This is the first of four videos in the “Build a Hall Table” video series. In this video I run you through the new project for JordsWoodShop.com, The processes I cover in this video include; Milling rough sawed timber to dimension, Using full scale drawings, basic marking out and cutting mortising using the plunge router. If you would like to know more about the process I went through to come up with the end product, or see more images I wrote an article thats viewable here ...
In part 4 we finish the table! In this video I show you how I go about making a beautiful book matched top, I also show you how I make subtle curves and how I cut a under bevel for the top. Build A Simple Resaw Fence: http://www.jordswoodshop.com/?p=1258
A friend of mine has been telling me for a while that he had shown his parents my website and that they love my work and wanted me to make them something. Well they eventually contacted me and commissioned me to make a table for them. They bought a lamp from an artist named Brian Giambastiani, which looks like a Jellyfish. The head, which illuminates, is made of blown glass, and the tentacles are copper wire. It is about 40” tall. So my challenge was to build a table that ...
In part 3 of the hall table build I finish the leg and frame assembly. The processes I show you include how I finish shaping the aprons, how I cut and fit the stretcher and I then go on to show you my finishing process. For weekly videos and content you wont find anywhere else visit:http://www.JordsWoodShop.com http://www.facebook.com/JordsWoodShop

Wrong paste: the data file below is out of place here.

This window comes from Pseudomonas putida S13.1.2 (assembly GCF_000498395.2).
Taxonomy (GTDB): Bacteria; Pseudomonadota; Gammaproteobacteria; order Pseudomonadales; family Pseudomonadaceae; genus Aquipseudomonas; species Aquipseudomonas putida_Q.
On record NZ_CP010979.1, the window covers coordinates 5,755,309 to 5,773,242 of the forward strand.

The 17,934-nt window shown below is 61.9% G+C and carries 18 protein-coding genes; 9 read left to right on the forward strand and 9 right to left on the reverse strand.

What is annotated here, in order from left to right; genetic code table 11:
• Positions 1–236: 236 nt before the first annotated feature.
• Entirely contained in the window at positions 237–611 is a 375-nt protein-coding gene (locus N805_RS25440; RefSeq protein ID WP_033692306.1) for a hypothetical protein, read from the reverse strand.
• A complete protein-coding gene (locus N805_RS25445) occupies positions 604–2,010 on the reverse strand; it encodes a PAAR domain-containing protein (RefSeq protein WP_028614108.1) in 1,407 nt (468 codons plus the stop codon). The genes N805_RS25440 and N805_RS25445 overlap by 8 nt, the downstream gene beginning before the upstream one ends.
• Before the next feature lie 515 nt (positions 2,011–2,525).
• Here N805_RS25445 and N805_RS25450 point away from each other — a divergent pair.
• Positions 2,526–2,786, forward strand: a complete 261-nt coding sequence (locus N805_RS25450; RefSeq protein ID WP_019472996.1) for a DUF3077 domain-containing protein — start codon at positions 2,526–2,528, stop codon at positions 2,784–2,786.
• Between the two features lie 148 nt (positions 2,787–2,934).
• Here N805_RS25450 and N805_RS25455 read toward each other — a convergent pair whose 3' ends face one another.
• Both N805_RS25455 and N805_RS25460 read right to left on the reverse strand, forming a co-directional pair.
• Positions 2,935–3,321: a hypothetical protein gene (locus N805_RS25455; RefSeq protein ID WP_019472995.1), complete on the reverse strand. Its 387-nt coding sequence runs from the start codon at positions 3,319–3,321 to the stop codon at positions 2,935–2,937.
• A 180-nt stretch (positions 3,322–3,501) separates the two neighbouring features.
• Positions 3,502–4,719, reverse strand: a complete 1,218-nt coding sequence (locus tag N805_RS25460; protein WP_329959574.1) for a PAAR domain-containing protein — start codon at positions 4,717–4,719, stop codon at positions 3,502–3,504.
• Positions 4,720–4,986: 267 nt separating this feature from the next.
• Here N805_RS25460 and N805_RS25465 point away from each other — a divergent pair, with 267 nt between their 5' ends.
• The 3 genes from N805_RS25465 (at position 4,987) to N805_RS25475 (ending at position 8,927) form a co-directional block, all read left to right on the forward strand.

I recently returned from seven awesome (and tiring) days of teaching at the William Ng School of Fine Woodworking. The first five days were dedicated to the Modern Hall Table, and the weekend class was focused on the frame. And believe it or not, the frame was the more challenging project to complete in the given time-frame. But I am glad to say that everyone was able to go home with some semblance of a finished project. I thought it would be fun to share some of the pictures I took durin...
I have been thinking about making another table lately. I had so much fun building the Sewing Table that I wanted to make something for our house. And my wife has wanted a place to put her collection of jewelry. So we came up with this idea (actually it was mostly her idea) and I started doing some designing today. This is what I came up with so far. The idea is to make a hall table with a lifting “lid” and a hidden jewelry case underneath with lots of room for necklaces, brace...
Here is my cherry refreshment table which will feature a single drawer and breadboard ends.-----I started by making breadboard mortises at the router table. The mortises are 1-1/4” deep and cut in multiple shallow passes. -----I used a 1/4” spiral bit to center a 3/8” groove in the breadboard ends. I made an initial pass in the standard right to left direction. Then I flipped the board end for end and made a pass from left to right to avoid a climb cut.-----I set up my t...
I cut all of the parts for the bases over the last couple of weeks, mortise and tenoned all of the rails and legs and rails, and assembled the bases. Each table used a custom jig for cutting the tapers on the table saw. My hope is to use these again for another commissioned project. They handle 26 1/4” and 28 1/4” legs. Each taper starts 1” below the edge of the rails, ending to a 7/8” taper at the ends. The sapele really planes well with a sharp low-angle blade....
Modeled off Brian Hubble’s “Slim”. Can’t wait to see it standing up and finished.
This is my 1st attempt at building an indoor piece. I wanted a wall table for my office. It is made of red oak. I purchased some red oak on craiglist for $40.00. Most of it was only 3-5 inches wide with mitre cuts on one side. I cut off the mitres and used my table saw and planer to square the pieces up. I glued up pieces for the majority of the project. I tapered the legs on 4 sides using my table saw, with the Incra Miter 1000SE, which helped a lot! The legs are 1 3/4” at the top and ...
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